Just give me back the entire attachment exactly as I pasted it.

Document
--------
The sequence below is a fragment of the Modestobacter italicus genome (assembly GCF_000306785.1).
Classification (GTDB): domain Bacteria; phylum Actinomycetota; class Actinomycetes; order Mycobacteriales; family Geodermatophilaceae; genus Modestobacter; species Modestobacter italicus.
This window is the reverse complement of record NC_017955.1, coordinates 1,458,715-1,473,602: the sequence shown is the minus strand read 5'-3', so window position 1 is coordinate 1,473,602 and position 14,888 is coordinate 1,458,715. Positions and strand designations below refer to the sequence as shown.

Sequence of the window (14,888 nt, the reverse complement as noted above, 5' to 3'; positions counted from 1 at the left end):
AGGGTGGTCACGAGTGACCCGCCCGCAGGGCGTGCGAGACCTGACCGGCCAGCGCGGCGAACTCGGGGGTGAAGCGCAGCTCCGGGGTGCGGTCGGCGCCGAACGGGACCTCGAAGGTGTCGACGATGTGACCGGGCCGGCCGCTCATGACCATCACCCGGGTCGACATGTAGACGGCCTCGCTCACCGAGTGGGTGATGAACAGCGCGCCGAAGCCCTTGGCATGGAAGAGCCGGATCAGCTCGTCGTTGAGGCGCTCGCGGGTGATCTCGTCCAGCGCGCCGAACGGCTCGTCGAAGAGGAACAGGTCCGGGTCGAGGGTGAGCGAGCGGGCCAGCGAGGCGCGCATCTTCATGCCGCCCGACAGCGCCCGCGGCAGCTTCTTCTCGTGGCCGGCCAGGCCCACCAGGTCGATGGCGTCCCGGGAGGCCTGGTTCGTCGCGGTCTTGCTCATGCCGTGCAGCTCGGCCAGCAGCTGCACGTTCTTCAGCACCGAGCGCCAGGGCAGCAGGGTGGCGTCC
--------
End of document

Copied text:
The sequence below is a fragment of the Modestobacter italicus genome (assembly GCF_000306785.1).
Classification (GTDB): domain Bacteria; phylum Actinomycetota; class Actinomycetes; order Mycobacteriales; family Geodermatophilaceae; genus Modestobacter; species Modestobacter italicus.
This window is the reverse complement of record NC_017955.1, coordinates 1,458,715-1,473,602: the sequence shown is the minus strand read 5'-3', so window position 1 is coordinate 1,473,602 and position 14,888 is coordinate 1,458,715. Positions and strand designations below refer to the sequence as shown.

Sequence of the window (14,888 nt, the reverse complement as noted above, 5' to 3'; positions counted from 1 at the left end):
AGGGTGGTCACGAGTGACCCGCCCGCAGGGCGTGCGAGACCTGACCGGCCAGCGCGGCGAACTCGGGGGTGAAGCGCAGCTCCGGGGTGCGGTCGGCGCCGAACGGGACCTCGAAGGTGTCGACGATGTGACCGGGCCGGCCGCTCATGACCATCACCCGGGTCGACATGTAGACGGCCTCGCTCACCGAGTGGGTGATGAACAGCGCGCCGAAGCCCTTGGCATGGAAGAGCCGGATCAGCTCGTCGTTGAGGCGCTCGCGGGTGATCTCGTCCAGCGCGCCGAACGGCTCGTCGAAGAGGAACAGGTCCGGGTCGAGGGTGAGCGAGCGGGCCAGCGAGGCGCGCATCTTCATGCCGCCCGACAGCGCCCGCGGCAGCTTCTTCTCGTGGCCGGCCAGGCCCACCAGGTCGATGGCGTCCCGGGAGGCCTGGTTCGTCGCGGTCTTGCTCATGCCGTGCAGCTCGGCCAGCAGCTGCACGTTCTTCAGCACCGAGCGCCAGGGCAGCAGGGTGGCGTCC